Cohen and FAIR were embraced by the left and buoyed by its money. FAIR’s advisory board soon included actors Edward Asner, John Cusack, Tim Robbins and Susan Sarandon; journalists Ben Bagdikian, Barbara Ehrenreich, Susan Faludi, Katha Pollitt [of The Nation], and Studs Terkel; the Marxist Sandinista-supporting musician Jackson Browne; poet Allen Ginsberg; and feminists Eleanor Smeal and Gloria Steinem.
Cash flooded into FAIR’s and Cohen’s coffers from the Rockefeller Family Fund, the Veatch Foundation, the Samuel Rubin Foundation, the Tides Foundation, Working Assets, the Ford Foundation, the John D. and Catherine T. MacArthur Foundation, the Schumann Center for Media and Democracy, the Streisand Foundation, and others.
From 1992 to 1997, Cohen co-wrote a syndicated column, “Media Beat,” with FAIR executive Norman Solomon. Cohen and Solomon co-authored three books published by Common Courage Press. One was Adventures in Medialand: Behind the News, Beyond the Pundits (1993). Another was Through the Media Looking Glass: Decoding Bias and Blather in the News (1995). The third was Wizards of Media Oz: Behind the Curtain of Mainstream News (1997). Cohen and Solomon in 1994 also began a continuing tradition of giving annual FAIR awards called “The P.U.-litzer Prizes” for examples of what they deemed right-wing or capitalist bias in media.
Cohen also co-authored, with Steve Rendall and others, The Way Things Aren’t: Rush Limbaugh’s Reign of Error (1995).
During the Nineties, Cohen rose from being an occasional guest to a regular pundit on television. In 1996 he was employed as a co-host of CNN’s Crossfire. From 1997 until 2002 he was a panelist on Fox News Channel’s News Watch.
In 2003 Cohen was hired as an on-air commentator and senior producer of the short-lived Phil Donahue show Donahue on MSNBC.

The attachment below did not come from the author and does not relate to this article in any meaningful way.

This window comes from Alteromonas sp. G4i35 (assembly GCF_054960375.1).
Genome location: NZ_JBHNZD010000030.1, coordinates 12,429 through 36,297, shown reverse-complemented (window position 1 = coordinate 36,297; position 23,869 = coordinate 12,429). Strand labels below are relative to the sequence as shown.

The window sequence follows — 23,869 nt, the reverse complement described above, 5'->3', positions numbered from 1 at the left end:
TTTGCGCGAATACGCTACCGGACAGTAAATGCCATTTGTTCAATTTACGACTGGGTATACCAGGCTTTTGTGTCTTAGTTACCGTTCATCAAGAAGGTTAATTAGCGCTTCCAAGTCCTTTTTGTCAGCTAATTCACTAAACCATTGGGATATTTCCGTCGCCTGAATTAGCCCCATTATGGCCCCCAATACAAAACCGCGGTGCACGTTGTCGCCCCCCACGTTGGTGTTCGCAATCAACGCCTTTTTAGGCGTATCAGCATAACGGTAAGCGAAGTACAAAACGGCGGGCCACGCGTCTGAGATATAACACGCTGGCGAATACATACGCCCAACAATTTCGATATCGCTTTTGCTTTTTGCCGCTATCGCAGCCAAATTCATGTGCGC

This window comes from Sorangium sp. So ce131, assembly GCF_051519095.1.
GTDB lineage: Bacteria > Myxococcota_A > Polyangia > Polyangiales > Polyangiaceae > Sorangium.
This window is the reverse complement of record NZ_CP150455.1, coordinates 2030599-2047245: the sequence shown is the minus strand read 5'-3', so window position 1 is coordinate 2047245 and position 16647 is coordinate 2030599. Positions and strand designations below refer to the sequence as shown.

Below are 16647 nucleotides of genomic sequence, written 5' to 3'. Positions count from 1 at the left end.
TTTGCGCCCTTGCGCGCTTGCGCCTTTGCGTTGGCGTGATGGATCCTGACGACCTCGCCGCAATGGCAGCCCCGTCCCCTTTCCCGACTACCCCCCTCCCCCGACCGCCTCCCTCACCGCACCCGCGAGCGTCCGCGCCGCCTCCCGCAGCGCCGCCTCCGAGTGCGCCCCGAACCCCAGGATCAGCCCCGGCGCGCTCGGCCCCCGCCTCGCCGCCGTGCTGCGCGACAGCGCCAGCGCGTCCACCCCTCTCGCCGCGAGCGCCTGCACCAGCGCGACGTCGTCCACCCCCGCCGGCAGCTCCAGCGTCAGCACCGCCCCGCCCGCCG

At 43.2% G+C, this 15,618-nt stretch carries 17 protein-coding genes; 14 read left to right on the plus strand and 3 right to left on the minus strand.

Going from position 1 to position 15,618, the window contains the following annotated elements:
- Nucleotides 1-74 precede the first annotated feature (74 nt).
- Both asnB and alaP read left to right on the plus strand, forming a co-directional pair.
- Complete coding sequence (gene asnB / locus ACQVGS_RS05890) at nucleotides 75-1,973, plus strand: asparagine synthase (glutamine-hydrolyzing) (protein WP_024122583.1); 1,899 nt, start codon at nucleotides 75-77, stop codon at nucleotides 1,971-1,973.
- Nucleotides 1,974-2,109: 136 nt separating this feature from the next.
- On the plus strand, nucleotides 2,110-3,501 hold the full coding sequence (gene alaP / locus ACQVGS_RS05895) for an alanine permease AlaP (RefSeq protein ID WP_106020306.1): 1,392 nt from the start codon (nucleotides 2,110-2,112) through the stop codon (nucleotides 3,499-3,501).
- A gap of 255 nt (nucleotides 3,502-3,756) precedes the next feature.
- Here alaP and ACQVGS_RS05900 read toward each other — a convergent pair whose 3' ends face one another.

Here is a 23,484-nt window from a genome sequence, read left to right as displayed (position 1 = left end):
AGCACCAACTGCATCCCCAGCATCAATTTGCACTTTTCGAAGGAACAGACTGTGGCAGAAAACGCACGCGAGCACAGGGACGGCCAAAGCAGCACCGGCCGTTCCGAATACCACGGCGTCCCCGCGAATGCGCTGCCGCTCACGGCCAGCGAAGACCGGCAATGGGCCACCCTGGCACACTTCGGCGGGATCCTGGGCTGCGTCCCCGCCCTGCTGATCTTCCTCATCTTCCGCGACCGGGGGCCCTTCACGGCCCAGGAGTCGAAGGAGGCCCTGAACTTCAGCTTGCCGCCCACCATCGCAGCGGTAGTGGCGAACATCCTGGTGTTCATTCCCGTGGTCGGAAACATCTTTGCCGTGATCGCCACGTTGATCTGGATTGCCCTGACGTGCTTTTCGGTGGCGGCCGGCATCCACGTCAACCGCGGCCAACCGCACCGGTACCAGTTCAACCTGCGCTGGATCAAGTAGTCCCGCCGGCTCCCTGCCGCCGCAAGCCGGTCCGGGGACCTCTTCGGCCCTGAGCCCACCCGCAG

Following his departure from MSNBC, Cohen worked in 2003 as Communications Director for the unsuccessful presidential primary campaign of Congressman Dennis Kucinich.
Cohen in a May 2004 CommonDreams column wrote: “I am ideologically aligned with Ralph Nader, not John Kerry. I agree with Nader on virtually every issue, while agreeing with only about half of Kerry’s positions (or what can be deciphered as Kerry’s positions).” But Cohen acknowledged that Nader had absolutely no chance of defeating George W. Bush in that year’s November presidential election, whereas Kerry stood a good chance of winning. For that reason, Cohen gave his endorsement to Kerry. “There can be no greater imperative for progressives this year than to Vote Bush Out,” wrote Cohen.
One of the biggest government changes sought over the years by Jeff Cohen and FAIR is restoration of the so-called “Fairness Doctrine” that used to require broadcasters to provide “equal time” for those with opposing viewpoints. Enacted in 1949 by the Federal Communications Commission, the legislation required radio and television programs to obtain licenses before broadcasting controversial views, and mandated that those views be presented in a “fair and balanced” manner — thereby setting bounds on free speech and limiting the diversity of viewpoints that could be freely aired. The repeal of the major provisions of the Fairness Doctrine in 1987 ushered in a boom of new media formats, including political talk radio.
In 2008 Cohen became the founding director of the Park Center for Independent Media at Ithaca College’s Roy H. Park School of Communications. He was also hired as an associate professor in the school’s Journalism Department.